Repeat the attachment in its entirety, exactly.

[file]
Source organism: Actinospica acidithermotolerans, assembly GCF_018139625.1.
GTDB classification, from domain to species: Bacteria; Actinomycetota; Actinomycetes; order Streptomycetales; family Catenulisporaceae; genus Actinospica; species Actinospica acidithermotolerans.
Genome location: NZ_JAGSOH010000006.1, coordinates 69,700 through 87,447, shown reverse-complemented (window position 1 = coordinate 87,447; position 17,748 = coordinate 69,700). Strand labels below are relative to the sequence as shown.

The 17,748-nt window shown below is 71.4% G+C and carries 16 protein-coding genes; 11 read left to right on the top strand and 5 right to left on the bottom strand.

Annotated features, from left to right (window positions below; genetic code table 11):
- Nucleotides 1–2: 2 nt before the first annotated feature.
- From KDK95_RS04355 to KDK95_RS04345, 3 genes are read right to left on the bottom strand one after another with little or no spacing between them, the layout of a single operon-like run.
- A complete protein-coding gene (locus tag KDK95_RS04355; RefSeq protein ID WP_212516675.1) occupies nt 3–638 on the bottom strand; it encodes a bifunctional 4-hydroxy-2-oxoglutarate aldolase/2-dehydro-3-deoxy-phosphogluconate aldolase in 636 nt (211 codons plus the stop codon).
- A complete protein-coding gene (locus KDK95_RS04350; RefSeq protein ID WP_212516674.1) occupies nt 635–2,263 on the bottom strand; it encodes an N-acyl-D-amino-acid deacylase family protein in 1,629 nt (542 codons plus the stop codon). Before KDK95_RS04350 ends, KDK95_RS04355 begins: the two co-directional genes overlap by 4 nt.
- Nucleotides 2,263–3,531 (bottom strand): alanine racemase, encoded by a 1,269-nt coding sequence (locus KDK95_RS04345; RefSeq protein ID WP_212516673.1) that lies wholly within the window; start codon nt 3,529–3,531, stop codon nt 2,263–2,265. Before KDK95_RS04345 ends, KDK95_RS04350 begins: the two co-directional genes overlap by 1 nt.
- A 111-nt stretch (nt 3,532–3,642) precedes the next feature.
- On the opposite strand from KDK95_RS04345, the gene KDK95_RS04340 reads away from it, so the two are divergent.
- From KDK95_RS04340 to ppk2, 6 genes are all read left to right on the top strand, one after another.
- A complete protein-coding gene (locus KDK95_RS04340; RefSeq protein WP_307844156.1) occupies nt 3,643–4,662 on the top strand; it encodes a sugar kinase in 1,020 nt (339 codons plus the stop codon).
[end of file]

Source organism: Actinospica acidithermotolerans, assembly GCF_018139625.1.
GTDB classification, from domain to species: Bacteria; Actinomycetota; Actinomycetes; order Streptomycetales; family Catenulisporaceae; genus Actinospica; species Actinospica acidithermotolerans.
Genome location: NZ_JAGSOH010000006.1, coordinates 69,700 through 87,447, shown reverse-complemented (window position 1 = coordinate 87,447; position 17,748 = coordinate 69,700). Strand labels below are relative to the sequence as shown.

The 17,748-nt window shown below is 71.4% G+C and carries 16 protein-coding genes; 11 read left to right on the top strand and 5 right to left on the bottom strand.

Annotated features, from left to right (window positions below; genetic code table 11):
- Nucleotides 1–2: 2 nt before the first annotated feature.
- From KDK95_RS04355 to KDK95_RS04345, 3 genes are read right to left on the bottom strand one after another with little or no spacing between them, the layout of a single operon-like run.
- A complete protein-coding gene (locus tag KDK95_RS04355; RefSeq protein ID WP_212516675.1) occupies nt 3–638 on the bottom strand; it encodes a bifunctional 4-hydroxy-2-oxoglutarate aldolase/2-dehydro-3-deoxy-phosphogluconate aldolase in 636 nt (211 codons plus the stop codon).
- A complete protein-coding gene (locus KDK95_RS04350; RefSeq protein ID WP_212516674.1) occupies nt 635–2,263 on the bottom strand; it encodes an N-acyl-D-amino-acid deacylase family protein in 1,629 nt (542 codons plus the stop codon). Before KDK95_RS04350 ends, KDK95_RS04355 begins: the two co-directional genes overlap by 4 nt.
- Nucleotides 2,263–3,531 (bottom strand): alanine racemase, encoded by a 1,269-nt coding sequence (locus KDK95_RS04345; RefSeq protein ID WP_212516673.1) that lies wholly within the window; start codon nt 3,529–3,531, stop codon nt 2,263–2,265. Before KDK95_RS04345 ends, KDK95_RS04350 begins: the two co-directional genes overlap by 1 nt.
- A 111-nt stretch (nt 3,532–3,642) precedes the next feature.
- On the opposite strand from KDK95_RS04345, the gene KDK95_RS04340 reads away from it, so the two are divergent.
- From KDK95_RS04340 to ppk2, 6 genes are all read left to right on the top strand, one after another.
- A complete protein-coding gene (locus KDK95_RS04340; RefSeq protein WP_307844156.1) occupies nt 3,643–4,662 on the top strand; it encodes a sugar kinase in 1,020 nt (339 codons plus the stop codon).